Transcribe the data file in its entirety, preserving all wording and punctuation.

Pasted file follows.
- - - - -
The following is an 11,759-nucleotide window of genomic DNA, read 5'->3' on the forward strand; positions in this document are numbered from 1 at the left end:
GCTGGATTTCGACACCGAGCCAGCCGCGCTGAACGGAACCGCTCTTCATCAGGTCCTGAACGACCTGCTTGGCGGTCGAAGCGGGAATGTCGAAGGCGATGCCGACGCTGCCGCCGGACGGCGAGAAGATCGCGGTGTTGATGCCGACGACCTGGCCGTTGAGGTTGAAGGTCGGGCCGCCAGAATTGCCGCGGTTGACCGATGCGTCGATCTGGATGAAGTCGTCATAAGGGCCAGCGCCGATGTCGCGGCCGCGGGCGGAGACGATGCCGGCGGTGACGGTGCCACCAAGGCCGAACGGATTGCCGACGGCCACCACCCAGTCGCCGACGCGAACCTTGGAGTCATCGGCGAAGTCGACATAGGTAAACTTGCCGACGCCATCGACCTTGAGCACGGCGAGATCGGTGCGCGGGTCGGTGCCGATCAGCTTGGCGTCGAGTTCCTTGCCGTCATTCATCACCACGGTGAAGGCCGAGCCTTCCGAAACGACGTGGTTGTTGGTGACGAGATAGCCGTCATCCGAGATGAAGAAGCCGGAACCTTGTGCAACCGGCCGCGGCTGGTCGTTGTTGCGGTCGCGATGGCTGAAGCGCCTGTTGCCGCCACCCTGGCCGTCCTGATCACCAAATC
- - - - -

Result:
The following is an 11,759-nucleotide window of genomic DNA, read 5'->3' on the forward strand; positions in this document are numbered from 1 at the left end:
GCTGGATTTCGACACCGAGCCAGCCGCGCTGAACGGAACCGCTCTTCATCAGGTCCTGAACGACCTGCTTGGCGGTCGAAGCGGGAATGTCGAAGGCGATGCCGACGCTGCCGCCGGACGGCGAGAAGATCGCGGTGTTGATGCCGACGACCTGGCCGTTGAGGTTGAAGGTCGGGCCGCCAGAATTGCCGCGGTTGACCGATGCGTCGATCTGGATGAAGTCGTCATAAGGGCCAGCGCCGATGTCGCGGCCGCGGGCGGAGACGATGCCGGCGGTGACGGTGCCACCAAGGCCGAACGGATTGCCGACGGCCACCACCCAGTCGCCGACGCGAACCTTGGAGTCATCGGCGAAGTCGACATAGGTAAACTTGCCGACGCCATCGACCTTGAGCACGGCGAGATCGGTGCGCGGGTCGGTGCCGATCAGCTTGGCGTCGAGTTCCTTGCCGTCATTCATCACCACGGTGAAGGCCGAGCCTTCCGAAACGACGTGGTTGTTGGTGACGAGATAGCCGTCATCCGAGATGAAGAAGCCGGAACCTTGTGCAACCGGCCGCGGCTGGTCGTTGTTGCGGTCGCGATGGCTGAAGCGCCTGTTGCCGCCACCCTGGCCGTCCTGATCACCAAATC